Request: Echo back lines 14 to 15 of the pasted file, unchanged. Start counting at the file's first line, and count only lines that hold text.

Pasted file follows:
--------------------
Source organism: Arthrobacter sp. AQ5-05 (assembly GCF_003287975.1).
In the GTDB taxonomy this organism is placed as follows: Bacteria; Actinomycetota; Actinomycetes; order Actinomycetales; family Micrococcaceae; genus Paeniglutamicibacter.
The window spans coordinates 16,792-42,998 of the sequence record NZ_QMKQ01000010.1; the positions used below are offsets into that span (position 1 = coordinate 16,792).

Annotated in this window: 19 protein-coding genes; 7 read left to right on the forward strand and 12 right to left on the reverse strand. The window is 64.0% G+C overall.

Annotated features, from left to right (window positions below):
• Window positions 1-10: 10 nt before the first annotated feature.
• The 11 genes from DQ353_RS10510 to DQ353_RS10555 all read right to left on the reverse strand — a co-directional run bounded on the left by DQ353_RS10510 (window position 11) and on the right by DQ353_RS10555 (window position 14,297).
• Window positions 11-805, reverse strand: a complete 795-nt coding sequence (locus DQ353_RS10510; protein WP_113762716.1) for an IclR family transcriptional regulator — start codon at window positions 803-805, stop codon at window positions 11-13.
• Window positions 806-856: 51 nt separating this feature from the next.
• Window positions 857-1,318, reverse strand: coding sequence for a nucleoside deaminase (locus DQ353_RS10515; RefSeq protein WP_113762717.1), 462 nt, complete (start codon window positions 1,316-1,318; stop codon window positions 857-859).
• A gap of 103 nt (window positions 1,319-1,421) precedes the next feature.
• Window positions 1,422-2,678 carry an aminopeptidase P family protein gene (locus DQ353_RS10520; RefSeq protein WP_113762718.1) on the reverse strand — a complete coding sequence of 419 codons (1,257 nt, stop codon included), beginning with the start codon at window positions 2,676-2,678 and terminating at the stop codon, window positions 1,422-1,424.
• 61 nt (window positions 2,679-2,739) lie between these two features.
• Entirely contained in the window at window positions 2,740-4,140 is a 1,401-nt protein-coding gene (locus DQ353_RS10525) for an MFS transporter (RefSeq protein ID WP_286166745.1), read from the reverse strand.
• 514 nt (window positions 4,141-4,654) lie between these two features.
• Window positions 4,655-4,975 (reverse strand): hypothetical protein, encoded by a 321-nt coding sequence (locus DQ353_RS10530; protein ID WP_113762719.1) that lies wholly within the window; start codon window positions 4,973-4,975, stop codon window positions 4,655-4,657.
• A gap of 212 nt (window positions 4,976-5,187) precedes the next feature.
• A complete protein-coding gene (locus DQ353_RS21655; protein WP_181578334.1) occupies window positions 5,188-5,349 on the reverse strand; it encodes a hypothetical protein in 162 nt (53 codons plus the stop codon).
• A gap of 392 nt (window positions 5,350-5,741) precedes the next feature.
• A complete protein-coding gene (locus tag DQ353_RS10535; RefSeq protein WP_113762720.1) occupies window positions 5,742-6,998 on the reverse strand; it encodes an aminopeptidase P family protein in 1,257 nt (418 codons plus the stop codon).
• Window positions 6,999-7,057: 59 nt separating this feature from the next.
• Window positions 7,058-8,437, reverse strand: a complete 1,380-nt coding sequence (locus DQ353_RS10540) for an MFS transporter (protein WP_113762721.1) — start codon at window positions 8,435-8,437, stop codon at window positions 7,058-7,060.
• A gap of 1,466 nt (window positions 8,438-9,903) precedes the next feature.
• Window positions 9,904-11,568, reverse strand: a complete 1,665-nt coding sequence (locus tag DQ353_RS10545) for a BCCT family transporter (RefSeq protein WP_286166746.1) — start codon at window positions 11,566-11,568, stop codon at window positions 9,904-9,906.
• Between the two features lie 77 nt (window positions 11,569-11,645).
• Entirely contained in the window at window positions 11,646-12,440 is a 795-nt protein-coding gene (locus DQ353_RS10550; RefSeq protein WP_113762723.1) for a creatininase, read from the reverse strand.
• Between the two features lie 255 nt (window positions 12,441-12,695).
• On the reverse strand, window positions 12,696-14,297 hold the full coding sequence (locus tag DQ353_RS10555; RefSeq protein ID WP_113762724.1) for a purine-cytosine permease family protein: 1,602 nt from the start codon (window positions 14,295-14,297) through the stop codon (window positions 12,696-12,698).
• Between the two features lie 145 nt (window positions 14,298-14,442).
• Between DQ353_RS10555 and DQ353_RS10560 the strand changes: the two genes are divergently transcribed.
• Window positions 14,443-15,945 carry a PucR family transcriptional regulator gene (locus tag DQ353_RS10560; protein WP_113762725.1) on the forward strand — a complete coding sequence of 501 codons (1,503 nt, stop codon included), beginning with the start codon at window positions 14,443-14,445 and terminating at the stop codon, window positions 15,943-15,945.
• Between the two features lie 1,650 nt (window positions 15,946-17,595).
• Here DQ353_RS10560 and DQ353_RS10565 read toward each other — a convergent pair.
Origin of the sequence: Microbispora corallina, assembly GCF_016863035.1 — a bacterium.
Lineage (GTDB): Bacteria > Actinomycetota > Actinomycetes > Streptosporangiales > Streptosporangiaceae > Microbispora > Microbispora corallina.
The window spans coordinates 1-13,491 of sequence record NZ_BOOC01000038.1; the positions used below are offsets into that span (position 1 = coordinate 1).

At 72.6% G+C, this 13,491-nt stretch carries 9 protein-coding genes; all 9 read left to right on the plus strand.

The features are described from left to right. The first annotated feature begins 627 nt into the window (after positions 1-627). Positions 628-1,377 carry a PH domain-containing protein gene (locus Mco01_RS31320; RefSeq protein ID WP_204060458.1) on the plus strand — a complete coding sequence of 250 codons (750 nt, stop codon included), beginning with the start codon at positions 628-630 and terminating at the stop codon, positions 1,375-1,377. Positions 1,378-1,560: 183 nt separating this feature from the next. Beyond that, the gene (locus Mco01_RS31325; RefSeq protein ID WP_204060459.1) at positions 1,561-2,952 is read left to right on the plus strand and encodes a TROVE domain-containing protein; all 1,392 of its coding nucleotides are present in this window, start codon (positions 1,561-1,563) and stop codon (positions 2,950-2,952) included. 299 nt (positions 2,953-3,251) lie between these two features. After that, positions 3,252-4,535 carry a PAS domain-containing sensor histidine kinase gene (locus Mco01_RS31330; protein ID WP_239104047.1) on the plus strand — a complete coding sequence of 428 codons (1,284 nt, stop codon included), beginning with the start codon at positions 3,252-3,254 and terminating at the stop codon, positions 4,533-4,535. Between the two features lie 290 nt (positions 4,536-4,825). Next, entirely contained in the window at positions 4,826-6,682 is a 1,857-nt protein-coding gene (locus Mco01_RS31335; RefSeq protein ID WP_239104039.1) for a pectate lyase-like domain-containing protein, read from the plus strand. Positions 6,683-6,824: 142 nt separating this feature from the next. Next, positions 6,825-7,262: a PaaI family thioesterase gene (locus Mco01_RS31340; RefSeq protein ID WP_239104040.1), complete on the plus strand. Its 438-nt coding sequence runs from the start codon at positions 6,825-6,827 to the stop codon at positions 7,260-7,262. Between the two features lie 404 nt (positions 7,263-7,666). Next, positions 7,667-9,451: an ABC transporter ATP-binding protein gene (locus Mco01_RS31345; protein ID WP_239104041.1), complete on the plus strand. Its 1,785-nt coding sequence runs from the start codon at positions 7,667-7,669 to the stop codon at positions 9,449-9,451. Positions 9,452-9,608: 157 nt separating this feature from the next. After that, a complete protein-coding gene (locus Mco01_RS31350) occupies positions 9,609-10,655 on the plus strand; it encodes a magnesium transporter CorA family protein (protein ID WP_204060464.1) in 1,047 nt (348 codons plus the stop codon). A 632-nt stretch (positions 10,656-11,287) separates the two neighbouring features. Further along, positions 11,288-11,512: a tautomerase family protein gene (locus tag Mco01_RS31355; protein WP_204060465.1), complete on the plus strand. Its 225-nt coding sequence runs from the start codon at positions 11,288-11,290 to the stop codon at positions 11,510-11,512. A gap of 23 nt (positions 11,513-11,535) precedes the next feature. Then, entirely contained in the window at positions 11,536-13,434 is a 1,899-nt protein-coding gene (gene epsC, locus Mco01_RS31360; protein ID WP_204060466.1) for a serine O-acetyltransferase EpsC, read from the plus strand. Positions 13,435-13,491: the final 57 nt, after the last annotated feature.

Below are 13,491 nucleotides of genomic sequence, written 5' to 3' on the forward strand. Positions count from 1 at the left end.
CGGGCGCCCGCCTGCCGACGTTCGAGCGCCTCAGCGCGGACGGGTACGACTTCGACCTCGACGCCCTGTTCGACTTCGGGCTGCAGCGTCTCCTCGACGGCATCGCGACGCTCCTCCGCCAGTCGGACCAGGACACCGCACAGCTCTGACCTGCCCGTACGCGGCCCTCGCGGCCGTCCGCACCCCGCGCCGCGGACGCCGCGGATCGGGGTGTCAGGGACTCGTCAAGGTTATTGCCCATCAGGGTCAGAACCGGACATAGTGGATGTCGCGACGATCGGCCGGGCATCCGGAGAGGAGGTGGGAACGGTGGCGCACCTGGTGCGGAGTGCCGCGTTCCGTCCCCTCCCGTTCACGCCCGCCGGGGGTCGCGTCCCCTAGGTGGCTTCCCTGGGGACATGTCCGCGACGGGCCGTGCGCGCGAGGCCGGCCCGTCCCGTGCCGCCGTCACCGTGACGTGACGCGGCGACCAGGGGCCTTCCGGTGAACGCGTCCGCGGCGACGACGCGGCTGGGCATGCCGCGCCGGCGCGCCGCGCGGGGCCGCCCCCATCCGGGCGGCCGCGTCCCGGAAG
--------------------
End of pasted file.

• Entirely contained in the window at window positions 2,740-4,140 is a 1,401-nt protein-coding gene (locus DQ353_RS10525) for an MFS transporter (RefSeq protein ID WP_286166745.1), read from the reverse strand.
• 514 nt (window positions 4,141-4,654) lie between these two features.